Thank you to Emily Sovich for this fabulous Army/Navy blog!
My husband loses his mind once a year.
It starts innocently enough, sometime in mid-September, and the symptoms set in slowly. The temperature starts to drop, the leaves start to change, and blue-and-gold football players start rushing across the fields that now flicker endlessly through my living room. If it’s cold enough, Chris puts on a sweatshirt. He sits on the couch, opens a Hoegaarden, and smiles at everybody around him. It’s football season.
By December though, he starts speaking a foreign language. He starts using phrases like ‘run oriented’ and ‘sophomore quarterback’ and ‘undersized players’ in casual conversations. He claps his hands and says ‘Let’s Go!’ with more inflections than there are meanings. Sometimes he groans and I rush into the room, fearing some terrible bodily injury, and he’ll say, “They just can’t stop this guy, Em!”
“But Chris,” I’ll say, “they’re winning.”
“They can’t play like this and expect to beat Army.”
This is the reason my eight-year-old tells her friends to Fear the Goat. This is the reason my five-year-old scowls at mules. As a family, we’re contractually required to hate Army. I can’t complain though. After all, I’ve known about this obligation since the beginning. When Chris and I met he was a former defensive end with broad shoulders and a bad knee, a junior at the Naval Academy. On our first official date, he took me to Philadelphia for the 100th Anniversary of Army-Navy. He was wearing a black overcoat and his eyes were as blue as the December sky, and when USNA’s entire student body started singing Navy Blue and Gold to celebrate their 19-9 win over Army I remember these two older women nudged each other and smiled up at him. I smiled up at him, too. He seemed so full of patriotism and passion, hope and service and sacrifice, and for the first time in my life I found myself feeling proprietary about somebody. He just seemed so sincere. So when he looked down at me, with joy shining out of every pore of his skin, I remember I expected him to say something profound. I expected him to tell me something True about himself, to give me some kind of an Answer, and looking back at it now, in a way, I guess he did.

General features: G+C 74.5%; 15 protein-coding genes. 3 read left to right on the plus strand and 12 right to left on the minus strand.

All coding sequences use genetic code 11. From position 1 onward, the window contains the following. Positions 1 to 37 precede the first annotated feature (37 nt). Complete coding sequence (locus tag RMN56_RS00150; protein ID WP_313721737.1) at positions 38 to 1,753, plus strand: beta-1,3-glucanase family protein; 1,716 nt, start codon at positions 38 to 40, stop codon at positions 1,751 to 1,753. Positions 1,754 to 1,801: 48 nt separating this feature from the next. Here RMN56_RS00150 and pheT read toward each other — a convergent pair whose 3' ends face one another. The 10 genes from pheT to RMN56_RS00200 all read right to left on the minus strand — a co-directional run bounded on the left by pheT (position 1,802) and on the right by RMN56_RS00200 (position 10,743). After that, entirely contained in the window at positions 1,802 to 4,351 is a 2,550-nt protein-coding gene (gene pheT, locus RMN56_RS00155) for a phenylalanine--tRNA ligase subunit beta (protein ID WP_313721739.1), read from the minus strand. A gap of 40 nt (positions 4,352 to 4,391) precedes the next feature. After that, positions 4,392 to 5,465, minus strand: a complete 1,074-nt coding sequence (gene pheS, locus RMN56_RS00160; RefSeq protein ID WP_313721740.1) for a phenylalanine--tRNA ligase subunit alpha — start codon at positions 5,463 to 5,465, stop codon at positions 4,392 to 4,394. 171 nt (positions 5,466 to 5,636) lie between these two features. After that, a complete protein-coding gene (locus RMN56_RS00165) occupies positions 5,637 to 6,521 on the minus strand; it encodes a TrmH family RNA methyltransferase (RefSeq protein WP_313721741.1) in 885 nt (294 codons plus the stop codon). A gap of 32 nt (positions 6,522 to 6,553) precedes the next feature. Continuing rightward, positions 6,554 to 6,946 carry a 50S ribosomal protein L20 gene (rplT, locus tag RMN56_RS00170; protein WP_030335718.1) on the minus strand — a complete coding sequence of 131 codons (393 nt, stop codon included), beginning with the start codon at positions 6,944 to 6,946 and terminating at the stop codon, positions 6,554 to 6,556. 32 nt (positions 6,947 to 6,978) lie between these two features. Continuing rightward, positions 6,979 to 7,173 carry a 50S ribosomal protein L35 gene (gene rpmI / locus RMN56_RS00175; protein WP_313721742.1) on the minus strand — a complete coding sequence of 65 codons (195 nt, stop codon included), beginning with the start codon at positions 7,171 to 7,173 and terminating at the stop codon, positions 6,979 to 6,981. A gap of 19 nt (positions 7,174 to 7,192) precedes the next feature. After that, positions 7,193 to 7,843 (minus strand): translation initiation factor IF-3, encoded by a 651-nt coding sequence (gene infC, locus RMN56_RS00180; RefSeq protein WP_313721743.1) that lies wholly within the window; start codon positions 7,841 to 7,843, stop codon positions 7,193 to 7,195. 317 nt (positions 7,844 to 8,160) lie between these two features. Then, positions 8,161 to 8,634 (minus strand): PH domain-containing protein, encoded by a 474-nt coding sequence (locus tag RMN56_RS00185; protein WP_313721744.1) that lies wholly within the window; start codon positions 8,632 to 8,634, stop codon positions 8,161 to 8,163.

“Next year, I hope we crush them again.” he grinned.
During her years as a military spouse, Emily Sovich has traveled through five continents and approximately thirty countries. She’s climbed the Great Wall of China, gone swimming with sharks in Australia, and ridden a camel around the pyramids in Egypt. She loves culture and adventure, but she’s happiest at home with a book in her hand, a child in her lap, and a cup of coffee on her bedside table.
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